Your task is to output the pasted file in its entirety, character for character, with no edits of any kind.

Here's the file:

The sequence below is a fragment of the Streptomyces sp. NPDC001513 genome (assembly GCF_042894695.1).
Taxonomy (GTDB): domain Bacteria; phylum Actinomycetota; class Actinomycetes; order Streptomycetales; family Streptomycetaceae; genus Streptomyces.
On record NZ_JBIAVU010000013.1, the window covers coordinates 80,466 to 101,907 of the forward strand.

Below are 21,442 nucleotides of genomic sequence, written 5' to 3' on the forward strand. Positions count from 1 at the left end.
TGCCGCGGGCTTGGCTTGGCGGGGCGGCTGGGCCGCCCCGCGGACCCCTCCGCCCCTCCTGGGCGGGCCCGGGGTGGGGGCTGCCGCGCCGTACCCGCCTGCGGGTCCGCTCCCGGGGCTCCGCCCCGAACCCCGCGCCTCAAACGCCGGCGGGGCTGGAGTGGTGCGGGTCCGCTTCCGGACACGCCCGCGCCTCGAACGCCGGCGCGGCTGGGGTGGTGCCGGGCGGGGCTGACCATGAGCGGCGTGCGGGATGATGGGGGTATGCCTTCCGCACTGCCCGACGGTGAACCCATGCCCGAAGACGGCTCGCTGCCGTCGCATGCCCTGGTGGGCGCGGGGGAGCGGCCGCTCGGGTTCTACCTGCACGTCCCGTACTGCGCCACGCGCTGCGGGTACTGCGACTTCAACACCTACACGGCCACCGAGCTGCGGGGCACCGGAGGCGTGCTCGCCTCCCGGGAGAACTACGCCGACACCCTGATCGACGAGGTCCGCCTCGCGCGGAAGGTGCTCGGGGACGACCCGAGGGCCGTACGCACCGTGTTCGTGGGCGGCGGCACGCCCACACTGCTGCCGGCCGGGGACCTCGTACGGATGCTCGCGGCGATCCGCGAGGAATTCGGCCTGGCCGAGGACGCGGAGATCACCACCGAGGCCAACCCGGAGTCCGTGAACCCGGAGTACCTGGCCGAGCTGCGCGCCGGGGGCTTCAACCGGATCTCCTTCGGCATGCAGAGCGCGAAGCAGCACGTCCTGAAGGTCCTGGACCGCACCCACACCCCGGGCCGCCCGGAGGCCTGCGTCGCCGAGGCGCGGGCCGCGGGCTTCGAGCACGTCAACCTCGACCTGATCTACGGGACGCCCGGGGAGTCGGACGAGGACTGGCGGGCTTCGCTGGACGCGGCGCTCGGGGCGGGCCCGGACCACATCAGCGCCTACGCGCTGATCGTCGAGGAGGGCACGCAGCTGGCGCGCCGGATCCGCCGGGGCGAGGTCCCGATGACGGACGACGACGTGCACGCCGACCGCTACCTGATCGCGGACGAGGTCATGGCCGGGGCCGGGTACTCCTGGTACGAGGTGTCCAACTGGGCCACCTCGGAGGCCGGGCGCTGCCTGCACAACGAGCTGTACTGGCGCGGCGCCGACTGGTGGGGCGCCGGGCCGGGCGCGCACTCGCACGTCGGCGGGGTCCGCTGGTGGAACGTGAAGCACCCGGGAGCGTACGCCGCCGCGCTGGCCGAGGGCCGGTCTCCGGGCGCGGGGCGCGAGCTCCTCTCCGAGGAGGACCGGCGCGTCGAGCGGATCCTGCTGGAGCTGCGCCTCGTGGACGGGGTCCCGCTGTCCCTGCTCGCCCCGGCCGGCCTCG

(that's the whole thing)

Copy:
The sequence below is a fragment of the Streptomyces sp. NPDC001513 genome (assembly GCF_042894695.1).
Taxonomy (GTDB): domain Bacteria; phylum Actinomycetota; class Actinomycetes; order Streptomycetales; family Streptomycetaceae; genus Streptomyces.
On record NZ_JBIAVU010000013.1, the window covers coordinates 80,466 to 101,907 of the forward strand.

Below are 21,442 nucleotides of genomic sequence, written 5' to 3' on the forward strand. Positions count from 1 at the left end.
TGCCGCGGGCTTGGCTTGGCGGGGCGGCTGGGCCGCCCCGCGGACCCCTCCGCCCCTCCTGGGCGGGCCCGGGGTGGGGGCTGCCGCGCCGTACCCGCCTGCGGGTCCGCTCCCGGGGCTCCGCCCCGAACCCCGCGCCTCAAACGCCGGCGGGGCTGGAGTGGTGCGGGTCCGCTTCCGGACACGCCCGCGCCTCGAACGCCGGCGCGGCTGGGGTGGTGCCGGGCGGGGCTGACCATGAGCGGCGTGCGGGATGATGGGGGTATGCCTTCCGCACTGCCCGACGGTGAACCCATGCCCGAAGACGGCTCGCTGCCGTCGCATGCCCTGGTGGGCGCGGGGGAGCGGCCGCTCGGGTTCTACCTGCACGTCCCGTACTGCGCCACGCGCTGCGGGTACTGCGACTTCAACACCTACACGGCCACCGAGCTGCGGGGCACCGGAGGCGTGCTCGCCTCCCGGGAGAACTACGCCGACACCCTGATCGACGAGGTCCGCCTCGCGCGGAAGGTGCTCGGGGACGACCCGAGGGCCGTACGCACCGTGTTCGTGGGCGGCGGCACGCCCACACTGCTGCCGGCCGGGGACCTCGTACGGATGCTCGCGGCGATCCGCGAGGAATTCGGCCTGGCCGAGGACGCGGAGATCACCACCGAGGCCAACCCGGAGTCCGTGAACCCGGAGTACCTGGCCGAGCTGCGCGCCGGGGGCTTCAACCGGATCTCCTTCGGCATGCAGAGCGCGAAGCAGCACGTCCTGAAGGTCCTGGACCGCACCCACACCCCGGGCCGCCCGGAGGCCTGCGTCGCCGAGGCGCGGGCCGCGGGCTTCGAGCACGTCAACCTCGACCTGATCTACGGGACGCCCGGGGAGTCGGACGAGGACTGGCGGGCTTCGCTGGACGCGGCGCTCGGGGCGGGCCCGGACCACATCAGCGCCTACGCGCTGATCGTCGAGGAGGGCACGCAGCTGGCGCGCCGGATCCGCCGGGGCGAGGTCCCGATGACGGACGACGACGTGCACGCCGACCGCTACCTGATCGCGGACGAGGTCATGGCCGGGGCCGGGTACTCCTGGTACGAGGTGTCCAACTGGGCCACCTCGGAGGCCGGGCGCTGCCTGCACAACGAGCTGTACTGGCGCGGCGCCGACTGGTGGGGCGCCGGGCCGGGCGCGCACTCGCACGTCGGCGGGGTCCGCTGGTGGAACGTGAAGCACCCGGGAGCGTACGCCGCCGCGCTGGCCGAGGGCCGGTCTCCGGGCGCGGGGCGCGAGCTCCTCTCCGAGGAGGACCGGCGCGTCGAGCGGATCCTGCTGGAGCTGCGCCTCGTGGACGGGGTCCCGCTGTCCCTGCTCGCCCCGGCCGGCCTCG